Yn. the secondary winding connection points are typically labelled Xn. Common secondaries are 1 or 5 amperes. Care must be taken that the secondary of a current transformer is not disconnected from its load while current is flowing in the primary. often in the presence of high voltages. the secondary connection points are labelled as 1s1. Often. a 4000:5 CT would provide an output current of 5 amperes when the primary was passing 4000 amperes. For a three-stacked CT application. 1s2. Current transformers are often constructed by passing a single primary turn (either an insulated cable or an uninsulated bus bar) through a well-insulated toroidal core wrapped with many turns of wire. Current transformers are used extensively for measuring current and monitoring the operation of the power grid. multiple CTs will be installed as a "stack" for various uses (for example. Another type (called a Rogowski coil) requires an external integrator in order to provide a voltage output that is proportional to the measured current.Current transformers (CTs) are commonly used in metering and protective relaying in the electrical power industry where they facilitate the safe measurement of large currents. Typically. Zn. ii) Voltage transformers . Specially constructed wideband current transformers are also used (usually with an oscilloscope) to measure waveforms of high frequency or pulsed currents within pulsed power systems. One type of specially constructed wideband transformer provides a voltage output that is proportional to the measured current. Unlike CTs used for power circuitry. The multi ratio CTs are typically used for current matching in current differential protective relaying applications. 2s1. as this will produce a dangerously high voltage across the open secondary and may permanently affect the accuracy of the transformer. 2s2 and so on. The current transformer safely isolates measurement and control circuitry from the high voltages typically present on the circuit being measured. wideband CTs are rated in output volts per ampere of primary current. The CT is typically described by its current ratio from primary to secondary. For example. with five taps being common for multi ratio CTs. The secondary winding can be single ratio or multi ratio. protection devices and revenue metering may use separate CTs).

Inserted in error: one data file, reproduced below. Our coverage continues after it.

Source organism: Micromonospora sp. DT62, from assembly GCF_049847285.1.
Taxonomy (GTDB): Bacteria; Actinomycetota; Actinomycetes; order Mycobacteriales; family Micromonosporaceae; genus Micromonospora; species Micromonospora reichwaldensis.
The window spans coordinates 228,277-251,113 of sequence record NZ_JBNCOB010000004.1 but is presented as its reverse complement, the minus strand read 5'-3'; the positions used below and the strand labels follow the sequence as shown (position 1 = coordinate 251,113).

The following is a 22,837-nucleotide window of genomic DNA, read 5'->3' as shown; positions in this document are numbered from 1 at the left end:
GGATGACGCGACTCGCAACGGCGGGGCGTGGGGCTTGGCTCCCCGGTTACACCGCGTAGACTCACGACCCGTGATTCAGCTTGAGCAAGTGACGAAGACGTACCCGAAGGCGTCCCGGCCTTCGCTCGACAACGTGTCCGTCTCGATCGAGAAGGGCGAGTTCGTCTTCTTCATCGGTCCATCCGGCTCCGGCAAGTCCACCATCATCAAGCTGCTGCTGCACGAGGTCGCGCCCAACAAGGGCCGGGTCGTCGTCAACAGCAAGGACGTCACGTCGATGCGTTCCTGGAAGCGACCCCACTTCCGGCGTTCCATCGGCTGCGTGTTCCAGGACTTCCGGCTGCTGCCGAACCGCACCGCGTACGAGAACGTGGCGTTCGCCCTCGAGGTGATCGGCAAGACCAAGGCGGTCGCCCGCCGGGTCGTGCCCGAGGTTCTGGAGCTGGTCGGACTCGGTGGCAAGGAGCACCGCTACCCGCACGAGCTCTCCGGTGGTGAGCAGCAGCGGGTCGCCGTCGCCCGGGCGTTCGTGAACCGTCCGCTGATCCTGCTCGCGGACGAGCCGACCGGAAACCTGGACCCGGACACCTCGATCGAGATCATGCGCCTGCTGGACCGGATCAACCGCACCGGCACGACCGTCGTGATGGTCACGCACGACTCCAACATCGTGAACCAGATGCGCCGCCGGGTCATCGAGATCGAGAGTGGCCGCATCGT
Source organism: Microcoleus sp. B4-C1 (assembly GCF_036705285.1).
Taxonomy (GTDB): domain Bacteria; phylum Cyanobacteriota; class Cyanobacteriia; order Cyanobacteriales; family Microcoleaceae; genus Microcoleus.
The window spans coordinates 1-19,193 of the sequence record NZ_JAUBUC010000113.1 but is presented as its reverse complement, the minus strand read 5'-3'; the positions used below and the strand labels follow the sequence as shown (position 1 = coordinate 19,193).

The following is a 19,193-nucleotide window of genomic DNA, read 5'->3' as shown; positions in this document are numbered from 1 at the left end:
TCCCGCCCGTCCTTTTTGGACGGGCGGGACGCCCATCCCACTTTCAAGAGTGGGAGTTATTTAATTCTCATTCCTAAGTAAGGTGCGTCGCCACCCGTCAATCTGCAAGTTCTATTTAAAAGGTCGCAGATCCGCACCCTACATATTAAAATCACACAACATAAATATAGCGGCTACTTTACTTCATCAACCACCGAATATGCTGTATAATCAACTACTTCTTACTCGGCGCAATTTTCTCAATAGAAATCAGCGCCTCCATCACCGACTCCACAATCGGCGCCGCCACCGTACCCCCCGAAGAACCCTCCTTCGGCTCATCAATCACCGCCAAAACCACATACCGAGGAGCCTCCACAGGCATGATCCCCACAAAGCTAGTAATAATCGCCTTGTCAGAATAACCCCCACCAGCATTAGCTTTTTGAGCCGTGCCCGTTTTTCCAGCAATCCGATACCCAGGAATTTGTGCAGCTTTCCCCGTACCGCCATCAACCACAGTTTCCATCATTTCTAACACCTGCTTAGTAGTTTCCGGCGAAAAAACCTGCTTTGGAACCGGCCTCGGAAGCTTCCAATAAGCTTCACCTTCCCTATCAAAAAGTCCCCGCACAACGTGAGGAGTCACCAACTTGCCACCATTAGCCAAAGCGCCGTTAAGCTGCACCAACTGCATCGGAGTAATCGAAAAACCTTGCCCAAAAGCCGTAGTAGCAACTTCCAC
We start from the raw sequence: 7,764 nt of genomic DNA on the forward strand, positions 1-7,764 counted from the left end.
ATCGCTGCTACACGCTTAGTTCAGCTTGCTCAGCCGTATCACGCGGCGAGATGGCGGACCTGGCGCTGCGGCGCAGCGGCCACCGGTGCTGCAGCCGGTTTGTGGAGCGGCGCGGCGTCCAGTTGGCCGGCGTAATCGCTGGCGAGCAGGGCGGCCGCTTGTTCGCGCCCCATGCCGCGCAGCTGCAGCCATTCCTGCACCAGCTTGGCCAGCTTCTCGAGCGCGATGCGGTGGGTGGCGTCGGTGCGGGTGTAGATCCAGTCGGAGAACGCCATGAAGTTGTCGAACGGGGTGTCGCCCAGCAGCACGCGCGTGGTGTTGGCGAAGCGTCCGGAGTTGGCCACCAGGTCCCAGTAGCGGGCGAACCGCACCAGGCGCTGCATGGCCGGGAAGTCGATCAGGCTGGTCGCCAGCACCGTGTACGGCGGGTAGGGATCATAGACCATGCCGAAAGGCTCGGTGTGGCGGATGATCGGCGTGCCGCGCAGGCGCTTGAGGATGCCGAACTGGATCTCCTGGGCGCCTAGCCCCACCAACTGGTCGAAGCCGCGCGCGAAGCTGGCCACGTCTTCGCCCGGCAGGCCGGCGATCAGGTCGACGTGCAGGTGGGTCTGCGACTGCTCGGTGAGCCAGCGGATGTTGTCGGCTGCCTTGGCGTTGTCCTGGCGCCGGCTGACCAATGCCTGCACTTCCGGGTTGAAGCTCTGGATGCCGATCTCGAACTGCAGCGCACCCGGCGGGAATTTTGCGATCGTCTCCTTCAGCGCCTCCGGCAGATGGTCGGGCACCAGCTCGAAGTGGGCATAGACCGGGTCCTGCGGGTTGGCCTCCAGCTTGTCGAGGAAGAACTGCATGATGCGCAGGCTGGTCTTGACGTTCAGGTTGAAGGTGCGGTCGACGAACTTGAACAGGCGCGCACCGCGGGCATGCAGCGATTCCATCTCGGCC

Special high voltage pulse transformers are also used to generate high power pulses for . or rework. Y3) may also be available on the same voltage transformer. The low side (secondary) is usually phase to ground. Y1.) are often referred to as polarity. etc. Small versions called signal types are used in digital logic and telecommunications circuits. used for metering and protection in high-voltage circuits. VTs are typically only installed in primary voltage (typically 12. The terminal identifications (H1.5kV) or generation voltage (13. H2 (sometimes H0 if it is internally grounded) and X1.2kV) meter packages. Typically the secondary of a voltage transformer is rated for 69 or 120 Volts at rated primary voltage. meter packages. This applies to current transformers as well. Correct identification of terminals and wiring is essential for proper operation of metering and protection relays. The transformer winding high-voltage connection points are typically labelled as H1. They are designed to present negligible load to the supply being measured and to have a precise voltage ratio to accurately step down high voltages so that metering and protective relay equipment can be operated at a lower potential. X1. to match the input ratings of protection relays. Y2. Medium-sized power versions are used in power-control circuits such as camera flash controllers. The high side (primary) may be connected phase to ground or phase to phase. At any instant terminals with the same suffix numeral have the same polarity and phase.Voltage transformers (VTs) or potential transformers (PTs) are another type of instrument transformer. modern meters eliminate the need VTs for most secondary service voltages. iii) Pulse transformers A pulse transformer is a transformer that is optimised for transmitting rectangular electrical pulses (that is. pulses with fast rise and fall times and a constant amplitude). Sometimes a second isolated winding (Y1. While VTs were formerly used for all voltages greater than 240V primary. X2. Larger power versions are used in the electrical power distribution industry to interface low-voltage control circuitry to the high-voltage gates of power semiconductors. often for matching logic drivers to transmission lines. and sometimes an X3 tap may be present. For new.